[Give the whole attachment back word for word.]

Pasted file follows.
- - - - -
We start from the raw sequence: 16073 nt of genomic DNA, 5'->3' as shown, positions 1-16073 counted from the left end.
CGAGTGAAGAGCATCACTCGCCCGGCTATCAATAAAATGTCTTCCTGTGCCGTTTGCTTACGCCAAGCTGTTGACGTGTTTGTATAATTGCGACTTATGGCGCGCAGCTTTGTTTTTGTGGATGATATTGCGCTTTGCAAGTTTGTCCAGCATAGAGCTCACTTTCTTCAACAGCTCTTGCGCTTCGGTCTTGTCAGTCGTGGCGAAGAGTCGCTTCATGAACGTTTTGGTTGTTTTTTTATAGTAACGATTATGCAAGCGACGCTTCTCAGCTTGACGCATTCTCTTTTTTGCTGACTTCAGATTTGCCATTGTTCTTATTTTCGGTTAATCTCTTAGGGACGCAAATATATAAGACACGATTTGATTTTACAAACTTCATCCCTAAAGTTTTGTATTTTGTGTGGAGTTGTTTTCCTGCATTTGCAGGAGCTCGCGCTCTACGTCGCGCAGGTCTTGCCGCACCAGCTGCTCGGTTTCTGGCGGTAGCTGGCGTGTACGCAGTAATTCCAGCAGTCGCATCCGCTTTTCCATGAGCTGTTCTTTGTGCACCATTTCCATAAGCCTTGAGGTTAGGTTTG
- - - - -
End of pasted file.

We start from the raw sequence: 16073 nt of genomic DNA, 5'->3' as shown, positions 1-16073 counted from the left end.
CGAGTGAAGAGCATCACTCGCCCGGCTATCAATAAAATGTCTTCCTGTGCCGTTTGCTTACGCCAAGCTGTTGACGTGTTTGTATAATTGCGACTTATGGCGCGCAGCTTTGTTTTTGTGGATGATATTGCGCTTTGCAAGTTTGTCCAGCATAGAGCTCACTTTCTTCAACAGCTCTTGCGCTTCGGTCTTGTCAGTCGTGGCGAAGAGTCGCTTCATGAACGTTTTGGTTGTTTTTTTATAGTAACGATTATGCAAGCGACGCTTCTCAGCTTGACGCATTCTCTTTTTTGCTGACTTCAGATTTGCCATTGTTCTTATTTTCGGTTAATCTCTTAGGGACGCAAATATATAAGACACGATTTGATTTTACAAACTTCATCCCTAAAGTTTTGTATTTTGTGTGGAGTTGTTTTCCTGCATTTGCAGGAGCTCGCGCTCTACGTCGCGCAGGTCTTGCCGCACCAGCTGCTCGGTTTCTGGCGGTAGCTGGCGTGTACGCAGTAATTCCAGCAGTCGCATCCGCTTTTCCATGAGCTGTTCTTTGTGCACCATTTCCATAAGCCTTGAGGTTAGGTTTG